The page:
Walter says its double-sided ISO indexable inserts with RP7 geometry provide maximum process reliability in rough turning by combining a ground contact surface with an optimized profile that has a tailored protective chamfer to guard against fracturing. The RP7 benefits from a new design that features a specially designed T-land for protection against chipping, aground seating surface, center curve design for extra cutting edge strength and a deeper chip groove that enables higher feed rates.
This geometry offers an alternative to the Walter MP5/RP5 geometry when a more robust cutting edge is required. It is particularly suited to working on applications that include heavily interrupted cuts or forged parts with variable machining depths, and is also ideal for roughing steel materials.
In addition, the inserts’ Tiger·tec Silver coating technology extends tool life, thereby lowering new tool investment costs. Costs are also significantly reduced by having a two-sided insert, providing double the standard number of cutting edges on each indexable insert in comparison to the usual single sided insert typically used for heavily interrupted roughing cuts. These features, in conjunction with the new optimized geometry, make the new RP7 inserts the productive solution for rough turning applications.
The new RP7 geometry is available in the four basic shapes; CNMG, SNMG, TNMG and WNMG, and in grades WPP10S, WPP20S and WPP30S, and now in the extra tough grade WKP30S for applications requiring maximum toughness.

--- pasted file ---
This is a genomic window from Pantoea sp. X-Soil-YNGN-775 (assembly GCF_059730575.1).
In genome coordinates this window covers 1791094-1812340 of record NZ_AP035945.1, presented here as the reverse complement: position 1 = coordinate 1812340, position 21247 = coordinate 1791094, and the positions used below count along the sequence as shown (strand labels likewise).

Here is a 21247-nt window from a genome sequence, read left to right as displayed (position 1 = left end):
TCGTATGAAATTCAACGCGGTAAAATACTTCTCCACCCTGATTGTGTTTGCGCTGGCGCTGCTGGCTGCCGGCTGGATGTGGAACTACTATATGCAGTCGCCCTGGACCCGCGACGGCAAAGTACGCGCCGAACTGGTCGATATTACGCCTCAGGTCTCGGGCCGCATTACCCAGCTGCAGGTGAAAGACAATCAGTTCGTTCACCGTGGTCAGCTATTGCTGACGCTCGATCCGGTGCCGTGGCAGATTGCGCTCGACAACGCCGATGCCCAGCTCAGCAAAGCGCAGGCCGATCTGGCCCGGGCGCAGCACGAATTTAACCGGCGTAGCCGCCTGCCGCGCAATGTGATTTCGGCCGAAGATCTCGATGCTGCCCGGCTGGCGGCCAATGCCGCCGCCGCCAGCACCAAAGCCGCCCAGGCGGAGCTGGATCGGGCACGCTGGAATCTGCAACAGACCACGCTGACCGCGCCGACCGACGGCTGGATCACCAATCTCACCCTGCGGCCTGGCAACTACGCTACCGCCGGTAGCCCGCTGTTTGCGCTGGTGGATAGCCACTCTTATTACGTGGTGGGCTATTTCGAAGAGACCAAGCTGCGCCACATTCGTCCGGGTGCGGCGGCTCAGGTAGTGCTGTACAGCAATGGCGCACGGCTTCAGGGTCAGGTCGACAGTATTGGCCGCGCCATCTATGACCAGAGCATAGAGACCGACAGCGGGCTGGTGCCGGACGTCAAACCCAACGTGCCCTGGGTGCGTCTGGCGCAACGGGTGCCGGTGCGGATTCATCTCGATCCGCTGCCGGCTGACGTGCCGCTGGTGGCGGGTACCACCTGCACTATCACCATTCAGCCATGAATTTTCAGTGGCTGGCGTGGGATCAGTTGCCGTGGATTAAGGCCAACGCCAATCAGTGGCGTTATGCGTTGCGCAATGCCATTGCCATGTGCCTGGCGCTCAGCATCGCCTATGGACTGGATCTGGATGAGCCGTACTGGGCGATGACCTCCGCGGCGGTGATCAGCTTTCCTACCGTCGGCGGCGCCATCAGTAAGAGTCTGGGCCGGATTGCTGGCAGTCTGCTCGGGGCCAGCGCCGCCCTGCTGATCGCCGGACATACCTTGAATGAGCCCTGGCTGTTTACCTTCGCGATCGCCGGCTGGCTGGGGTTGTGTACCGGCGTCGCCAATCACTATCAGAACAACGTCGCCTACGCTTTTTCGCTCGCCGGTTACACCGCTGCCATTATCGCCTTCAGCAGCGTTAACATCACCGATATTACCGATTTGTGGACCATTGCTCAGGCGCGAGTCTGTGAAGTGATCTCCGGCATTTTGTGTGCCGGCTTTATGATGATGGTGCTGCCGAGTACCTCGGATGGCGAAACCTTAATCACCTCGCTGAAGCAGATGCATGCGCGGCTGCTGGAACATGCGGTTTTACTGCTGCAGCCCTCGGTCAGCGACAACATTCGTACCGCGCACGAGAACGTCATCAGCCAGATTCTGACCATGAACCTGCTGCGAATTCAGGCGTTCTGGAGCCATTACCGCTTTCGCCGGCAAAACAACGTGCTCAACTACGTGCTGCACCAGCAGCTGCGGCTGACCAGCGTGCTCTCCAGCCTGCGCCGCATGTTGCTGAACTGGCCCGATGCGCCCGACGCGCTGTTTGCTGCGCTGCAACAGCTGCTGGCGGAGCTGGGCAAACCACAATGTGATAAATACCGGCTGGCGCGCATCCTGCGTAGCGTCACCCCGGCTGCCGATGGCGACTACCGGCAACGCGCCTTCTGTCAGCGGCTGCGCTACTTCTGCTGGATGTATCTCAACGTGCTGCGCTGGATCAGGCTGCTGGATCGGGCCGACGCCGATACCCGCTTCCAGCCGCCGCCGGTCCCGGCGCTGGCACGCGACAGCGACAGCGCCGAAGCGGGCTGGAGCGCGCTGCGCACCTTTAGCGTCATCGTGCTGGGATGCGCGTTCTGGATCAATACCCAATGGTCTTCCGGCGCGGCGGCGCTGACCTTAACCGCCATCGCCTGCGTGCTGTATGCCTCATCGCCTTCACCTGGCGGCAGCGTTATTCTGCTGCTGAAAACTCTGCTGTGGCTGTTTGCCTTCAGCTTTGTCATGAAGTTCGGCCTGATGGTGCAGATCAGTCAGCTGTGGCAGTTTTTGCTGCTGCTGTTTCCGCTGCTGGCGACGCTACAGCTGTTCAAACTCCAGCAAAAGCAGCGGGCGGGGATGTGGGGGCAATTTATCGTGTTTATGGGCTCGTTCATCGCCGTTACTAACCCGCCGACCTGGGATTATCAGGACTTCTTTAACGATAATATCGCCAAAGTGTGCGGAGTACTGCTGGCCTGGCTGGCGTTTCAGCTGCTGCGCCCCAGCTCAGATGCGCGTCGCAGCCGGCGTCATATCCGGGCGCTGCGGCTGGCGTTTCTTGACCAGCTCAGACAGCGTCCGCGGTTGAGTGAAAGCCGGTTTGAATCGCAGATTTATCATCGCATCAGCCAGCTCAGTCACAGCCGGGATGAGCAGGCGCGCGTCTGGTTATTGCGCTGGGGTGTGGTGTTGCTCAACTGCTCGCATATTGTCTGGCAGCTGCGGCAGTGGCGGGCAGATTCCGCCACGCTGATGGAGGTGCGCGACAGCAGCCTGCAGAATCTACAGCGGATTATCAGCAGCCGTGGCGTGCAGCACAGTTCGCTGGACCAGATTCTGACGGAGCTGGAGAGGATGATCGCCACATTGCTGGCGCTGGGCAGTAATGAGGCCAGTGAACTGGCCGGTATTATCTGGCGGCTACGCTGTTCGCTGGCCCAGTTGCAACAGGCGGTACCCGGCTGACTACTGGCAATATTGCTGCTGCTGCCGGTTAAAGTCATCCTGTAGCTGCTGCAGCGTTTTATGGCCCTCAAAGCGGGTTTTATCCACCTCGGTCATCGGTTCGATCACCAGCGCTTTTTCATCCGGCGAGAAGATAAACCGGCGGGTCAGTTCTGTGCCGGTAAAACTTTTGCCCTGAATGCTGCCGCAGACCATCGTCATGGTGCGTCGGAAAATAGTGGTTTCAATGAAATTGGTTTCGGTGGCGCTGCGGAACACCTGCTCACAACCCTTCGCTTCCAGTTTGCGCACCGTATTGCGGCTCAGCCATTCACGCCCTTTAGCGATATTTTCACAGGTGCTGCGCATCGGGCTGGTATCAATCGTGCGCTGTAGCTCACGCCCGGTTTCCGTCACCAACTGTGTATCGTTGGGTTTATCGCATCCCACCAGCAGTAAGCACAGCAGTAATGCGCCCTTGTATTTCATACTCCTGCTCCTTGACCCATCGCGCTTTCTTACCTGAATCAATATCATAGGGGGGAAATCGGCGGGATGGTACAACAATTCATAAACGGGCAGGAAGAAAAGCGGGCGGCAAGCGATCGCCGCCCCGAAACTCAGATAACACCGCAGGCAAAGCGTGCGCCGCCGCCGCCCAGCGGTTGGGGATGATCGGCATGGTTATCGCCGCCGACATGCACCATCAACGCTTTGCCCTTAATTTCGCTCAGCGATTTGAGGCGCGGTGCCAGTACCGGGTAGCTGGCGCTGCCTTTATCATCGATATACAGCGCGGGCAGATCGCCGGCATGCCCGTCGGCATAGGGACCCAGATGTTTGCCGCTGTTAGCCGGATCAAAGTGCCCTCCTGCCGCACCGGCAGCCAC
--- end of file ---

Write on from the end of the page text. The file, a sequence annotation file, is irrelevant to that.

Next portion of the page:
Related Glossary Terms
Rate of change of position of the tool as a whole, relative to the workpiece while cutting.
- indexable insert
Replaceable tool that clamps into a tool body, drill, mill or other cutter body designed to accommodate inserts. Most inserts are made of cemented carbide. Often they are coated with a hard material. Other insert materials are ceramic, cermet, polycrystalline cubic boron nitride and polycrystalline diamond. The insert is used until dull, then indexed, or turned, to expose a fresh cutting edge. When the entire insert is dull, it is usually discarded. Some inserts can be resharpened.
Workpiece is held in a chuck, mounted on a face plate or secured between centers and rotated while a cutting tool, normally a single-point tool, is fed into it along its periphery or across its end or face. Takes the form of straight turning (cutting along the periphery of the workpiece); taper turning (creating a taper); step turning (turning different-size diameters on the same work); chamfering (beveling an edge or shoulder); facing (cutting on an end); turning threads (usually external but can be internal); roughing (high-volume metal removal); and finishing (final light cuts). Performed on lathes, turning centers, chucking machines, automatic screw machines and similar machines.